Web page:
|Matthew Henry's Concise Commentary|
9:20-27 An answer was immediately sent to Daniel's prayer, and it is a very memorable one. We cannot now expect that God should send answers to our prayers by angels, but if we pray with fervency for that which God has promised, we may by faith take the promise as an immediate answer to the prayer; for He is faithful that has promised. Daniel had a far greater and more glorious redemption discovered to him, which God would work out for his church in the latter days. Those who would be acquainted with Christ and his grace, must be much in prayer. The evening offering was a type of the great sacrifice Christ was to offer in the evening of the world: in virtue of that sacrifice Daniel's prayer was accepted; and for the sake of that, this glorious discovery of redeeming love was made to him. We have, in verses 24-27, one of the most remarkable prophecies of Christ, of his coming and his salvation. It shows that the Jews are guilty of most obstinate unbelief, in expecting another Messiah, so long after the time expressly fixed for his coming. The seventy weeks mean a day for a year, or 490 years. About the end of this period a sacrifice would be offered, making full atonement for sin, and bringing in everlasting righteousness for the complete justification of every believer. Then the Jews, in the crucifixion of Jesus, would commit that crime by which the measure of their guilt would be filled up, and troubles would come upon their nation. All blessings bestowed on sinful man come through Christ's atoning sacrifice, who suffered once for sins, the just for the unjust, that he might bring us to God. Here is our way of access to the throne of grace, and of our entrance to heaven. This seals the sum of prophecy, and confirms the covenant with many; and while we rejoice in the blessings of salvation, we should remember what they cost the Redeemer. How can those escape who neglect so great salvation!
Gill's Exposition of the Entire Bible
At the beginning of thy supplications,.... As soon as ever he began to pray. This circumstance shows how ready the Lord is to hear the prayers of his people; and yet it was not owing to the prayers of the prophet, and to any intrinsic virtue or merit in them that the Lord did what he afterwards declares should be done; and, besides, more is revealed and promised than Daniel asked for:
the commandment came forth; either the order from the Lord to the angel, dispatching him on this errand to the prophet, to acquaint him with his mind and will; or the proclamation of Cyrus, to let the people of the Jews go free, and go up to Jerusalem to build their city and temple, published that morning, just about the time Daniel began to pray, the seventy years' captivity being completely finished; see Daniel 9:25,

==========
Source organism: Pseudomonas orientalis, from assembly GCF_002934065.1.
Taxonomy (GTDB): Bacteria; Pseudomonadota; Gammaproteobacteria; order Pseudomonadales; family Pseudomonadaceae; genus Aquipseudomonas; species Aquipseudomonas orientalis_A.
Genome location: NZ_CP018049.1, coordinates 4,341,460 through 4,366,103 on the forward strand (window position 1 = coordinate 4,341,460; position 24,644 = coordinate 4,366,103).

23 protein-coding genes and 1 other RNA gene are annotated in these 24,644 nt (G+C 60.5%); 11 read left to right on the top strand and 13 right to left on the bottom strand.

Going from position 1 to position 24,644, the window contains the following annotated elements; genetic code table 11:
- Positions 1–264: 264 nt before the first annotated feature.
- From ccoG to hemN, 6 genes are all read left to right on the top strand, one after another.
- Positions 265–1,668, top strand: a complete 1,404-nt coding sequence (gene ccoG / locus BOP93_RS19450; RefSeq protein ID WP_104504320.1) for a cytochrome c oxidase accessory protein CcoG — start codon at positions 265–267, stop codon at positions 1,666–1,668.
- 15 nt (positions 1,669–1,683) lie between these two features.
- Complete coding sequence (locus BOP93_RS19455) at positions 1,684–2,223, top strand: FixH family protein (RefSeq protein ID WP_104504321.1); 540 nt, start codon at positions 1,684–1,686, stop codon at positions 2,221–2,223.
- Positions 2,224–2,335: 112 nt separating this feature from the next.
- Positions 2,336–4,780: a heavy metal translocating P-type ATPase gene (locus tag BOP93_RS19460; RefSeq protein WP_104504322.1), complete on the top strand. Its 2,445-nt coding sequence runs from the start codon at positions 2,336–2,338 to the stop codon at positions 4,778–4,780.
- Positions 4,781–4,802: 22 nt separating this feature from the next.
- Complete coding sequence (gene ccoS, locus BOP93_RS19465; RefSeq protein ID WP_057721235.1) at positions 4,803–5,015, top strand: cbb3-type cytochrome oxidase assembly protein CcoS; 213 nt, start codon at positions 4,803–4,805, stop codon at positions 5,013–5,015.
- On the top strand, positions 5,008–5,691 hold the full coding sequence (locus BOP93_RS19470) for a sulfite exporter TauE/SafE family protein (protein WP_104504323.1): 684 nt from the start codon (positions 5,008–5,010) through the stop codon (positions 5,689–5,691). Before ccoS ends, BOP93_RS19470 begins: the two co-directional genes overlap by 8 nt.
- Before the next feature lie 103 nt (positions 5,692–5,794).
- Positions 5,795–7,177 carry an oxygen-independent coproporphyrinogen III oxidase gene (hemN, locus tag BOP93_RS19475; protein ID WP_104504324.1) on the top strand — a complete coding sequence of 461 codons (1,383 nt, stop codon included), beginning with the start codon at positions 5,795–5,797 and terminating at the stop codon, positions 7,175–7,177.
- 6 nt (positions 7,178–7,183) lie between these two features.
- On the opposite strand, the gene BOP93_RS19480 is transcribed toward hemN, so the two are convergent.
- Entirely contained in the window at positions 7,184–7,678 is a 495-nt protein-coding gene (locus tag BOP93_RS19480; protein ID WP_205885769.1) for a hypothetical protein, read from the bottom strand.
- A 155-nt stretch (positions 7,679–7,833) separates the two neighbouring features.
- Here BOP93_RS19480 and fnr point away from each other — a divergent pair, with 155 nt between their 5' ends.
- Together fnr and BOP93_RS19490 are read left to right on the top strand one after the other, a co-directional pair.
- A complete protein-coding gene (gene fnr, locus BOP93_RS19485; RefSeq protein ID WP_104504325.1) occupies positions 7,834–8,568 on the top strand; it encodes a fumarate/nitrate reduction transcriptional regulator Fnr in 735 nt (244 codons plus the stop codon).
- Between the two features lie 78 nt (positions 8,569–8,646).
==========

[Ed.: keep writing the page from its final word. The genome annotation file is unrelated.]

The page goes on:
and I am come to show thee; for thou art greatly beloved; or, "art desires" (p); all desire, exceedingly desired; very lovely, amiable, and delightful, in the sight of God, and all good men: or, "that thou art greatly beloved" (q); thus the angel came from God, out of heaven, to show it to him, to make it appear that he was highly in the favour of God, in that he made known his secrets to him:
therefore understand the matter; or "word" (r); attend to the word; advert to the form of speaking used, and labour to get the knowledge of it:
and consider the vision; this vision, as Japhet; the following vision or prophecy of the seventy weeks; think of it well, as being a matter of great importance and consequence.
(p) "desideria", Michaelis; "vir desideriorum", Pagninus, Munster, Piscator; so Ben Melech. (q) "quod dilectus tu sis", Cocceius; "quod desideria tu sis", Michaelis. (r) "in verbo", Montanus; "verbum", Pagninus; "ipsum verbum", Junius & Tremellius; "sermonem", Cocceius.
Jamieson-Fausset-Brown Bible Commentary
23. At the beginning of thy supplications, &c.—The promulgation of the divine decree was made in heaven to the angels as soon as Daniel began to pray.
came forth—from the divine throne; so Da 9:22.
thou art greatly beloved—literally, "a man of desires" (compare Eze 23:6, 12); the object of God's delight. As the apocalyptic prophet of the New Testament was "the disciple whom Jesus loved," so the apocalyptic prophet of the Old Testament was "greatly beloved" of God.
the vision—the further revelation as to Messiah in connection with Jeremiah's prophecy of seventy years of the captivity. The charge to "understand" is the same as in Mt 24:15, where Rome primarily, and Antichrist ultimately, is referred to (compare Note, see on Da 9:27).
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